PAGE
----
But the price of defending any theory – scientific or not – against an increasing body of factual evidence that seems to cast doubt on its truth is that your theory becomes more and more difficult to defend, more and more cumbersome to work with, and less and less persuasive. So you can defend any theory indefinitely, but only at the price of sounding less and less convincing. But exactly the same thing applies to what Popper calls ‘pseudo-science’ as applies to what Popper calls ‘science’. Just as the Theory of Evolution will look less and less convincing if contrary evidence mounts against it, so too will the theory of Marxism. But it is bound to be a messy and imprecise decision at what point any theory is so riddled with anomalies, so weighed down with auxiliary hypotheses, and, in general, flies so much against the facts of the world that it can be said to be decisively falsified.

The upshot of this is that the apparently nice and clear distinction between science and pseudo-science made by Popper turns out, on inspection, to be rather unclear. We might say that his distinction itself, while not being decisively falsified, does look a bit unconvincing in the light of the facts.

Progress in Science: Kuhn and Feyerabend

Kuhn and Feyerabend are so often cited as examples of people who don’t believe in progress in scientific truth that I think it is worth assembling some reminders of the extent to which they both do believe in it. Kuhn, for instance, believes in progress in scientific truth not just within a paradigm (‘normal science’) but also between paradigms (‘revolutionary science’). It is just that he thinks we have a false picture of what ‘progress in scientific truth’ actually is. He says:

“Later scientific theories are better than early ones for solving puzzles in the often quite different environments to which they are applied. This is not a relativist position, and it displays the sense in which I am a convinced believer in scientific progress.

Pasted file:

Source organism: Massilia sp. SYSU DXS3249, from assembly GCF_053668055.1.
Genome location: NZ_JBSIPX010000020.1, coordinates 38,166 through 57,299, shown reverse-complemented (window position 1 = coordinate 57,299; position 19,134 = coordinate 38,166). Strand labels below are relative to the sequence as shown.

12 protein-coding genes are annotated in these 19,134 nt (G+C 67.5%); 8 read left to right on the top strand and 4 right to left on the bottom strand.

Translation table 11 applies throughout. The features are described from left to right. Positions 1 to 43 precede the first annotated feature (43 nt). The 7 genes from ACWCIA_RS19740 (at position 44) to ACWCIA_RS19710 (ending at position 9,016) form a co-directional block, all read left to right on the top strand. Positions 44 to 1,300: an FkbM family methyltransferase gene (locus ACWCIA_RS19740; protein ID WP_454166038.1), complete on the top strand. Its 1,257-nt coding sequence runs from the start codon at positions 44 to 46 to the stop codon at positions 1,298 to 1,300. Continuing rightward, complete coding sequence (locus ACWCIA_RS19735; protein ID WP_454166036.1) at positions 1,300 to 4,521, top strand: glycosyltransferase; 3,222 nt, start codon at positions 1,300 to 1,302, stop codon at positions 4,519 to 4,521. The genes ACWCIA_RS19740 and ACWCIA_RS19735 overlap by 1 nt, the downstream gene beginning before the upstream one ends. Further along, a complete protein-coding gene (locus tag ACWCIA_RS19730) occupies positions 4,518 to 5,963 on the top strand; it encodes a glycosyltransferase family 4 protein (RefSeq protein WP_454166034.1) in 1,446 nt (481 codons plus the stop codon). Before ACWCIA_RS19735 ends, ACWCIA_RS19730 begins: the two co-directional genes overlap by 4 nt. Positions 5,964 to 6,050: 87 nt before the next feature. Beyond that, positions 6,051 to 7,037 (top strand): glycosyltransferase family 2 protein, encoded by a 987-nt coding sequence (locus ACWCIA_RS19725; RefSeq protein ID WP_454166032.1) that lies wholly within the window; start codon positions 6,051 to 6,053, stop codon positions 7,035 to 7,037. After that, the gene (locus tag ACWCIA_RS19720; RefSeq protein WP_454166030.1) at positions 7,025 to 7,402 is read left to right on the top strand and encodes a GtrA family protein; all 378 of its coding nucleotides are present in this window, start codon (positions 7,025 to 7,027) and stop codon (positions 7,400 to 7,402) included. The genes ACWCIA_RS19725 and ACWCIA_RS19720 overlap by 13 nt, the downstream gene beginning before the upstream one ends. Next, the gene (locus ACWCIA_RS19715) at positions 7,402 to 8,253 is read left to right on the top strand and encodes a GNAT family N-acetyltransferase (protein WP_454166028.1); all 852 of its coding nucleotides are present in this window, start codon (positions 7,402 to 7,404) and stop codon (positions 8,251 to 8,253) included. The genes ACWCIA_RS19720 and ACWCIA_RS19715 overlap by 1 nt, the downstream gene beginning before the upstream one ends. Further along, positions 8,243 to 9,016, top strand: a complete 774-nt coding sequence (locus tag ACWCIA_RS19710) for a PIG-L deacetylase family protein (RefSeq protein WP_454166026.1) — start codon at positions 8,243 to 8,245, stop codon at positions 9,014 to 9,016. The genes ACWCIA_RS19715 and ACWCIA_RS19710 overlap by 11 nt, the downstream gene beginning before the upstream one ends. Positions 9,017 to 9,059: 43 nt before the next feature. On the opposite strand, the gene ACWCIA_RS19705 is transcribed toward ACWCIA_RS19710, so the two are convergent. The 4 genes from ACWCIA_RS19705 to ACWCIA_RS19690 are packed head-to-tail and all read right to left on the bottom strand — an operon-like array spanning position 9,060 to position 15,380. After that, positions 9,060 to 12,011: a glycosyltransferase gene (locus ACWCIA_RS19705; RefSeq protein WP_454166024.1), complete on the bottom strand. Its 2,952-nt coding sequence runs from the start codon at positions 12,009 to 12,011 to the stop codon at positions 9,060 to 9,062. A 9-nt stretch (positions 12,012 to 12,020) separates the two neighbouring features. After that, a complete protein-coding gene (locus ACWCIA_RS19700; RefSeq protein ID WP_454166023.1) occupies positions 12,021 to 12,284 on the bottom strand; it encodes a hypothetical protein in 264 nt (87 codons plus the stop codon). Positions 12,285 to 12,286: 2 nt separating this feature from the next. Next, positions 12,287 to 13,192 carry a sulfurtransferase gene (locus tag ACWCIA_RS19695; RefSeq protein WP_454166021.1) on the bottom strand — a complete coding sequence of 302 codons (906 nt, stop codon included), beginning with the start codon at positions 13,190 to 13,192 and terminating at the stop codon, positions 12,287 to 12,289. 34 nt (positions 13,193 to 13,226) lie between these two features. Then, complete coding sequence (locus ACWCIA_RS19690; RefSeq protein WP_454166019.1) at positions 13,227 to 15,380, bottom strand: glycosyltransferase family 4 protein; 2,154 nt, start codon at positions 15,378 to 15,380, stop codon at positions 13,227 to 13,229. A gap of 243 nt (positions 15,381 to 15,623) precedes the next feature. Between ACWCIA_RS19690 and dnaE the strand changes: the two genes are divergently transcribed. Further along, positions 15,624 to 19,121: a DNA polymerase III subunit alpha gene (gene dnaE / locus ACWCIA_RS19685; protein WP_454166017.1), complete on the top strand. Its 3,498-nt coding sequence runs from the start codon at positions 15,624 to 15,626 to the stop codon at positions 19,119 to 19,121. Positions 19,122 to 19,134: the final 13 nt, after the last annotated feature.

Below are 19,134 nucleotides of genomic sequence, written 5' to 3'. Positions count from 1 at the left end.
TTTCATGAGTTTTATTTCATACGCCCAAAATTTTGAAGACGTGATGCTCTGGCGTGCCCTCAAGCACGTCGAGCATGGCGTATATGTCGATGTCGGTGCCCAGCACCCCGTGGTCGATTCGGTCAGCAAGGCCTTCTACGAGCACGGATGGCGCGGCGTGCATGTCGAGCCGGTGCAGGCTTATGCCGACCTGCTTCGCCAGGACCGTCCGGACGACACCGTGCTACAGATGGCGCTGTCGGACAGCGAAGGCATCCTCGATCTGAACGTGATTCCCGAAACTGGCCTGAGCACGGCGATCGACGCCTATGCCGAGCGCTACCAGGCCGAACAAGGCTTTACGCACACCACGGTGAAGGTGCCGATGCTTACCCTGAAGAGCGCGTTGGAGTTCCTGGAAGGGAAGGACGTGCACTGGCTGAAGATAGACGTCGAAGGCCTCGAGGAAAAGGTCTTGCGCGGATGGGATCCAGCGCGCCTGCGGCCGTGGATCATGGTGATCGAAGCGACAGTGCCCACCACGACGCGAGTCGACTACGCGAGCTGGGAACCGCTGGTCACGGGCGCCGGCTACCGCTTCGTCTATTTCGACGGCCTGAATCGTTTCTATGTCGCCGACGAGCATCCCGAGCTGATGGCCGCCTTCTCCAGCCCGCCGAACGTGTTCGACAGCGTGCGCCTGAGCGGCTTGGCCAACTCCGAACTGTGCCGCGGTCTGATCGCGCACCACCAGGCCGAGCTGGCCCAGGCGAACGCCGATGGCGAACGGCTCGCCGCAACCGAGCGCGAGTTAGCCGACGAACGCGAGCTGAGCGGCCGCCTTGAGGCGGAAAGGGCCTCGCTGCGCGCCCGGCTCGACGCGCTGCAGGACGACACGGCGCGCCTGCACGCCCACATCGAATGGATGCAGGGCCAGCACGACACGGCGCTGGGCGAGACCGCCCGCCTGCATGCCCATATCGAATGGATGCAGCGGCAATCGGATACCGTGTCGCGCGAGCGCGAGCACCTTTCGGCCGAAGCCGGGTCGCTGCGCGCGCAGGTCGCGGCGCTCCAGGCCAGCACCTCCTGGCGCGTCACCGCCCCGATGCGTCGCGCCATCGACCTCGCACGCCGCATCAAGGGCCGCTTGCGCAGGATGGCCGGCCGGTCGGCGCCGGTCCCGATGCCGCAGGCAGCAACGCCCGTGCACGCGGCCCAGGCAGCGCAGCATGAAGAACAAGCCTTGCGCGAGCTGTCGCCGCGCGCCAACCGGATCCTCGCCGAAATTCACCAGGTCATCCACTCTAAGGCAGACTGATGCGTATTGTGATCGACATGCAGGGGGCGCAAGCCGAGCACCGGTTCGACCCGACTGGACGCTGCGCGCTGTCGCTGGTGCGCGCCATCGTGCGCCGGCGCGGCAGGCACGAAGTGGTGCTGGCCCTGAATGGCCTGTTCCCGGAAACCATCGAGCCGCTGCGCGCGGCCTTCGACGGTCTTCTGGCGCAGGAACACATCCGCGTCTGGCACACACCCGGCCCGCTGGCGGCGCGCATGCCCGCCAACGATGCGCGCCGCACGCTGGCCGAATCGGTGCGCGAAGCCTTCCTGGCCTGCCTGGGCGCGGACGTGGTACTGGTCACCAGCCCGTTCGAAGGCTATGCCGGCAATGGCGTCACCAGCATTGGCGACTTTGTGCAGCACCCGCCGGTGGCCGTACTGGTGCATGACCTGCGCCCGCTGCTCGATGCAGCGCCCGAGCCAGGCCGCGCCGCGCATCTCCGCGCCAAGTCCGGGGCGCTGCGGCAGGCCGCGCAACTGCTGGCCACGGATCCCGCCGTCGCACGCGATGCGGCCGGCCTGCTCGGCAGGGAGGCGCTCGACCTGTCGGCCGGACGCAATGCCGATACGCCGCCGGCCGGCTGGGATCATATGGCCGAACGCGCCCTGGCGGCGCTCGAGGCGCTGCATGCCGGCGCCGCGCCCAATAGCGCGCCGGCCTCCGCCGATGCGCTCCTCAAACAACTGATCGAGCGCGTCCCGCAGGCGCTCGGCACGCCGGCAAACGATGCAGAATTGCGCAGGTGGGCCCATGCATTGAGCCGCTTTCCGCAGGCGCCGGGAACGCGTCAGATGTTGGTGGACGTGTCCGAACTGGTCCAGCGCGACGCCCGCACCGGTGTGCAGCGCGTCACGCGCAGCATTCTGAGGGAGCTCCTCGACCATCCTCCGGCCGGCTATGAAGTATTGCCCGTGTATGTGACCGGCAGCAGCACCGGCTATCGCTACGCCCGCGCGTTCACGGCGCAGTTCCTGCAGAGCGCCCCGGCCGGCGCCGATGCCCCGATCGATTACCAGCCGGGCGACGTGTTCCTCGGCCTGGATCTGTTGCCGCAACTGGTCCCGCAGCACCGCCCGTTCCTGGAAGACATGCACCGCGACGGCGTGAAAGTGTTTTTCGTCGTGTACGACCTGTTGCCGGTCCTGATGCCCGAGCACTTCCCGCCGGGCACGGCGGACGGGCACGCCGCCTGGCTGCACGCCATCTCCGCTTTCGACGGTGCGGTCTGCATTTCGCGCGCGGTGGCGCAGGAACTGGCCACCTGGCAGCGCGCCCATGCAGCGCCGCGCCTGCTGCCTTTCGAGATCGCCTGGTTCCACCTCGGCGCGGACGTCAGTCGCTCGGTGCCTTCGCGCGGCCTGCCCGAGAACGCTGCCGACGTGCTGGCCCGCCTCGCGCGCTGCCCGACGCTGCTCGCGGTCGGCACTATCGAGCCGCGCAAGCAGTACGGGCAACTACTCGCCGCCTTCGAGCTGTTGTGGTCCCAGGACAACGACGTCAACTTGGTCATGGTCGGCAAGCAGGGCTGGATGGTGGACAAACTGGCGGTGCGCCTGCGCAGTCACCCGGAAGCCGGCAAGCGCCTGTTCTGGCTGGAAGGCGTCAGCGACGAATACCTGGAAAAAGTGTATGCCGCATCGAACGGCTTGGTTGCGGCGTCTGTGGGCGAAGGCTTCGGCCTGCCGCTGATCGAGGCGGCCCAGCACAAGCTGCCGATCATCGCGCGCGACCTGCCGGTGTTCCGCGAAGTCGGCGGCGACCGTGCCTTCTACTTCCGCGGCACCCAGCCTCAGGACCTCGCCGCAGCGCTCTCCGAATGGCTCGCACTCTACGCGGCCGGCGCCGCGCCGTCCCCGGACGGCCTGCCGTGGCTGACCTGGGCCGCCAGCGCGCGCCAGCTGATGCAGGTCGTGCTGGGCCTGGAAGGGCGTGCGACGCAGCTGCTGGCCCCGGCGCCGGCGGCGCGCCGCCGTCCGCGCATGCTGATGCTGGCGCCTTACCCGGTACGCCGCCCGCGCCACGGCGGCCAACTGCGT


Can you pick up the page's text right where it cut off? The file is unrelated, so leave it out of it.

“Compared with the notion of progress most prevalent among both philosophers of science and laymen, however, this position lacks an essential element. A scientific theory is usually felt to be better than its predecessors not only in the sense that it is a better instrument for discovering and solving puzzles but also because it is somehow a better representation of what nature is really like…

“I do not doubt … that Newton’s mechanics improves on Aristotle’s and that Einstein’s improves on Newton’s as instruments for puzzlesolving. But I can see in their succession no coherent direction of ontological development. On the contrary, in some important respects, though by no means in all, Einstein’s general theory of relativity is closer to Aristotle’s than either of them is to Newton’s. Though the temptation to describe that position as relativistic is understandable, the description seems to me wrong. Conversely, if the position be relativism, I cannot see that the relativist loses anything needed to account for the nature and development of the sciences.” (T.S. Kuhn, The Structure of Scientific Revolutions, Univ. of Chicago Press 1970, pp.206-207).

Feyerabend argues for a qualified idea of progress in scientific truth in the following way:

“There is only one task we can legitimately demand of a theory, and it is that it should give us a correct account of the world, i.e., of the totality of facts as constituted by its own basic concepts… Is it not reasonable to assume that a point of view, such as the point of view of classical mechanics, that has been found wanting in various respects and that gets into difficulty with its own facts… cannot have entirely adequate concepts? Is it not equally reasonable to try to replace its concepts by those of a more successful cosmology?…

“Incommensurable theories, then, can be refuted by reference to their own respective kinds of experience; i.e., by discovering the internal contradictions from which they are suffering. (In the absence of commensurable alternatives these refutations are quite weak, however, as can be seen from the arguments for proliferation in chapters 2 and 3).” (P. Feyerabend, Against Method, London, NLB 1975, p.284).